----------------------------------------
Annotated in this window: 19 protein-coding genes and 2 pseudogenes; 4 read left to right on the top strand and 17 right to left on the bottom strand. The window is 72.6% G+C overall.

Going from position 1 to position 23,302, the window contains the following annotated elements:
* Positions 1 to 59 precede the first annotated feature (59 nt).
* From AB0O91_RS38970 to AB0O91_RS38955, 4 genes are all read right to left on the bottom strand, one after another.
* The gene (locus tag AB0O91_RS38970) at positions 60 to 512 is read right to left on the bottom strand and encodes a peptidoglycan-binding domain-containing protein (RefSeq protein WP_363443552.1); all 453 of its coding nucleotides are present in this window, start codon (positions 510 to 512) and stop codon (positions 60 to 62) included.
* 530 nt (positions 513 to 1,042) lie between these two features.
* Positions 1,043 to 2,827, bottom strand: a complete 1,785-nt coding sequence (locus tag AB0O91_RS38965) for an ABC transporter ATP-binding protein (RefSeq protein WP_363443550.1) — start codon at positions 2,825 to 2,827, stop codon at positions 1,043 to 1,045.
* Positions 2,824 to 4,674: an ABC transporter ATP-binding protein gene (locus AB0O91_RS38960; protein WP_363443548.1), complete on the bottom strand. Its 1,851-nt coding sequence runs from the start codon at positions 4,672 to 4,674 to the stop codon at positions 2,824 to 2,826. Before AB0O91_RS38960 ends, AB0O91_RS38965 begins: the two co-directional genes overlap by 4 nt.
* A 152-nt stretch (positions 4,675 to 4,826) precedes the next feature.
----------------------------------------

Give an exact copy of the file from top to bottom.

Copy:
Annotated in this window: 19 protein-coding genes and 2 pseudogenes; 4 read left to right on the top strand and 17 right to left on the bottom strand. The window is 72.6% G+C overall.

Going from position 1 to position 23,302, the window contains the following annotated elements:
* Positions 1 to 59 precede the first annotated feature (59 nt).
* From AB0O91_RS38970 to AB0O91_RS38955, 4 genes are all read right to left on the bottom strand, one after another.
* The gene (locus tag AB0O91_RS38970) at positions 60 to 512 is read right to left on the bottom strand and encodes a peptidoglycan-binding domain-containing protein (RefSeq protein WP_363443552.1); all 453 of its coding nucleotides are present in this window, start codon (positions 510 to 512) and stop codon (positions 60 to 62) included.
* 530 nt (positions 513 to 1,042) lie between these two features.
* Positions 1,043 to 2,827, bottom strand: a complete 1,785-nt coding sequence (locus tag AB0O91_RS38965) for an ABC transporter ATP-binding protein (RefSeq protein WP_363443550.1) — start codon at positions 2,825 to 2,827, stop codon at positions 1,043 to 1,045.
* Positions 2,824 to 4,674: an ABC transporter ATP-binding protein gene (locus AB0O91_RS38960; protein WP_363443548.1), complete on the bottom strand. Its 1,851-nt coding sequence runs from the start codon at positions 4,672 to 4,674 to the stop codon at positions 2,824 to 2,826. Before AB0O91_RS38960 ends, AB0O91_RS38965 begins: the two co-directional genes overlap by 4 nt.
* A 152-nt stretch (positions 4,675 to 4,826) precedes the next feature.